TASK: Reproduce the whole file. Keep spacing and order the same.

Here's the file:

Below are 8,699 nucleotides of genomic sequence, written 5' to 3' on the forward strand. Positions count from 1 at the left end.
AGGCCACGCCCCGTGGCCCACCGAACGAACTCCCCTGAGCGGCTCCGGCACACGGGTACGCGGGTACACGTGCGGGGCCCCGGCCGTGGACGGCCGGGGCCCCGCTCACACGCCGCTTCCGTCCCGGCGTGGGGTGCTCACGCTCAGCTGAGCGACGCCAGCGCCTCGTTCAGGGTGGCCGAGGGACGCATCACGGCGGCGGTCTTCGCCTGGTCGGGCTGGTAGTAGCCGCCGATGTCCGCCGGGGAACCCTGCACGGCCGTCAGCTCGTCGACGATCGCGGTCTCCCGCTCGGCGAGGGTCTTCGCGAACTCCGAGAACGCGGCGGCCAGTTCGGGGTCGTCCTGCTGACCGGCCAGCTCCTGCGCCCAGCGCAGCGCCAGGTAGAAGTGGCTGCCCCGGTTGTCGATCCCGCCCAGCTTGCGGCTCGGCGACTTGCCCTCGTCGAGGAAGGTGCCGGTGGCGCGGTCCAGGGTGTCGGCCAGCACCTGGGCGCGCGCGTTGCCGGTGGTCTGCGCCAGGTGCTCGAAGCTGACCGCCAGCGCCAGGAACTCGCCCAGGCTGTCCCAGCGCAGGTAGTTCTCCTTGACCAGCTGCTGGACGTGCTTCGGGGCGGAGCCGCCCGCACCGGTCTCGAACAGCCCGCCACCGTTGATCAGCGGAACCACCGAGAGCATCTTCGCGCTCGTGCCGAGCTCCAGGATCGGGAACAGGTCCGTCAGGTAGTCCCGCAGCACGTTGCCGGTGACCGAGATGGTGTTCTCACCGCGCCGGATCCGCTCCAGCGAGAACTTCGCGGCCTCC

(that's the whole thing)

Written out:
Below are 8,699 nucleotides of genomic sequence, written 5' to 3' on the forward strand. Positions count from 1 at the left end.
AGGCCACGCCCCGTGGCCCACCGAACGAACTCCCCTGAGCGGCTCCGGCACACGGGTACGCGGGTACACGTGCGGGGCCCCGGCCGTGGACGGCCGGGGCCCCGCTCACACGCCGCTTCCGTCCCGGCGTGGGGTGCTCACGCTCAGCTGAGCGACGCCAGCGCCTCGTTCAGGGTGGCCGAGGGACGCATCACGGCGGCGGTCTTCGCCTGGTCGGGCTGGTAGTAGCCGCCGATGTCCGCCGGGGAACCCTGCACGGCCGTCAGCTCGTCGACGATCGCGGTCTCCCGCTCGGCGAGGGTCTTCGCGAACTCCGAGAACGCGGCGGCCAGTTCGGGGTCGTCCTGCTGACCGGCCAGCTCCTGCGCCCAGCGCAGCGCCAGGTAGAAGTGGCTGCCCCGGTTGTCGATCCCGCCCAGCTTGCGGCTCGGCGACTTGCCCTCGTCGAGGAAGGTGCCGGTGGCGCGGTCCAGGGTGTCGGCCAGCACCTGGGCGCGCGCGTTGCCGGTGGTCTGCGCCAGGTGCTCGAAGCTGACCGCCAGCGCCAGGAACTCGCCCAGGCTGTCCCAGCGCAGGTAGTTCTCCTTGACCAGCTGCTGGACGTGCTTCGGGGCGGAGCCGCCCGCACCGGTCTCGAACAGCCCGCCACCGTTGATCAGCGGAACCACCGAGAGCATCTTCGCGCTCGTGCCGAGCTCCAGGATCGGGAACAGGTCCGTCAGGTAGTCCCGCAGCACGTTGCCGGTGACCGAGATGGTGTTCTCACCGCGCCGGATCCGCTCCAGCGAGAACTTCGCGGCCTCC